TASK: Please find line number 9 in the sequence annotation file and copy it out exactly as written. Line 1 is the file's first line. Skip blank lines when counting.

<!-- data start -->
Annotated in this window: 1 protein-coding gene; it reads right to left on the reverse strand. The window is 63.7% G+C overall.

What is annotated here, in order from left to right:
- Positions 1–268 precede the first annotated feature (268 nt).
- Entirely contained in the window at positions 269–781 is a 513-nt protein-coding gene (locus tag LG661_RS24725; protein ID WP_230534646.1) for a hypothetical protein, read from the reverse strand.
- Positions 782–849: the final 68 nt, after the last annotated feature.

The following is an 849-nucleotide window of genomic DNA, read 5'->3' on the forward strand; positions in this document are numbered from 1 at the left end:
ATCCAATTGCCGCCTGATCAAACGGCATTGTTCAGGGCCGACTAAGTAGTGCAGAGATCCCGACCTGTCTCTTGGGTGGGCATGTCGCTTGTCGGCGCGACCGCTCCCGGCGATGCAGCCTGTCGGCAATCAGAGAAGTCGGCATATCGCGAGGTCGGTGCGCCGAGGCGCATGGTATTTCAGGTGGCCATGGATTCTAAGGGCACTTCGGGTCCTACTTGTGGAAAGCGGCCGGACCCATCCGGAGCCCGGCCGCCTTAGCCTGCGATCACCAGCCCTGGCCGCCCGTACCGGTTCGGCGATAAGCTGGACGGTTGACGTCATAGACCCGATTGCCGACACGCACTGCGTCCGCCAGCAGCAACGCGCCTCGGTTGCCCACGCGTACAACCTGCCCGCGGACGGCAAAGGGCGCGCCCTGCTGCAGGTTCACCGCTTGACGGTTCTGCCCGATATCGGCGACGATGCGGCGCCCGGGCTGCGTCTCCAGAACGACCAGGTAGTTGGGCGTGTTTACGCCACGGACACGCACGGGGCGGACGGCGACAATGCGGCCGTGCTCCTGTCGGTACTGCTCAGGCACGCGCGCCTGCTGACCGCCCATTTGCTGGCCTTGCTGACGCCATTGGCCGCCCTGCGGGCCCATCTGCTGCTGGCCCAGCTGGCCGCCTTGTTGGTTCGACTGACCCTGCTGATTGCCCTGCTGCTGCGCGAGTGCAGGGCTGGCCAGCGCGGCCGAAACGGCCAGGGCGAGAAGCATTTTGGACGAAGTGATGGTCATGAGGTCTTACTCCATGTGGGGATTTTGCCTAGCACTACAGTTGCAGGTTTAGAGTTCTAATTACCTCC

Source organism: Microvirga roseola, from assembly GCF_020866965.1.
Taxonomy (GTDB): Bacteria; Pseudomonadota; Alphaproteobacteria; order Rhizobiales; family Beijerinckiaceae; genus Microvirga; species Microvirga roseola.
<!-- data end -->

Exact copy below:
Taxonomy (GTDB): Bacteria; Pseudomonadota; Alphaproteobacteria; order Rhizobiales; family Beijerinckiaceae; genus Microvirga; species Microvirga roseola.